A fumarole is similar to a geyser but lacks the water to create eruptions. Instead, the heat from the volcanic rocks turns what water is available into incredibly hot steam that escapes from vents and ranges in temperatures up to 280°F (138°C). It can be noisy. This is a shot of Roaring Mountain that received its name from the noise created by the escaping steam. It could be heard from miles away in the 90s. It’s quieter today.

And now it’s time to visit the terraces of Mammoth Hot Springs. A convenient road takes you around the terraces. Walkways off the road take you to the lower terraces. The following photos were taken from the walkways.

Photos of Mammoth Hot Springs by Curt and Peggy Mekemson.
Canary Springs is one of the most popular sites along the lower terrace trail at Mammoth Hot Springs.
Photos of Mammoth Hot Springs taken by photographers Curt and Peggy Mekemson.
A broader, softer perspective of Canary Springs.
A view of the travertine terrace just above Canary Springs.
Photos of Mammoth Hot Springs taken by photographers Curt and Peggy Mekemson.
Another perspective of the terrace just before the water flows over the edge.
Cupid Springs. I don’t have a clue on how it got its name.
Umpteen shades of grey.

The road snakes around the upper terrace. There are several pullouts that allow close up views of the various formations.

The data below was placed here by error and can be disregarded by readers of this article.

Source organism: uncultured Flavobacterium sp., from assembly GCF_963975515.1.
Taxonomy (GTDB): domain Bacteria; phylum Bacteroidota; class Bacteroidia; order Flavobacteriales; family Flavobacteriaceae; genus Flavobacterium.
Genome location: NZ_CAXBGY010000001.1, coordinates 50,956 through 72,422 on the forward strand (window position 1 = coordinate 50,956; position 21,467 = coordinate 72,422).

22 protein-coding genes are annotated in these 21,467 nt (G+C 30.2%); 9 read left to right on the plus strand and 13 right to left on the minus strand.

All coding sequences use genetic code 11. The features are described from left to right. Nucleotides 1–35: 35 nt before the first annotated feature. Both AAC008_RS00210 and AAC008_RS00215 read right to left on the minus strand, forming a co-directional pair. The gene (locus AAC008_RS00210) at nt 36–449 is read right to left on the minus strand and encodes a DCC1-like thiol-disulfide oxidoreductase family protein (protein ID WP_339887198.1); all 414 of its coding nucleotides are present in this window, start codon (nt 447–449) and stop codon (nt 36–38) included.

Photos of Mammoth Hot Springs taken by photographers Curt and Peggy Mekemson.
This section is known as Angel’s Terrace. I’m assuming it’s because of the white travertine, which is how the dissolved lime comes out of the ground.
Photos of Mammoth Hot Springs taken by photographers Curt and Peggy Mekemson.
Another perspective. Like stair steps.
Photos of Mammoth Hot Springs taken by photographers Curt and Peggy Mekemson.
We really liked the contrast of colors here.
Photos of Mammoth Hot Springs taken by photographers Curt and Peggy Mekemson.
It was the colors, shape and tree that caught our attention that had us pull out our cameras.
Photos of Mammoth Hot Springs taken by photographers Curt and Peggy Mekemson.
This unique dome is known as Elephants Back.
Photo of hydrothermal mound in Yellowstone NP taken by Curt Mekemson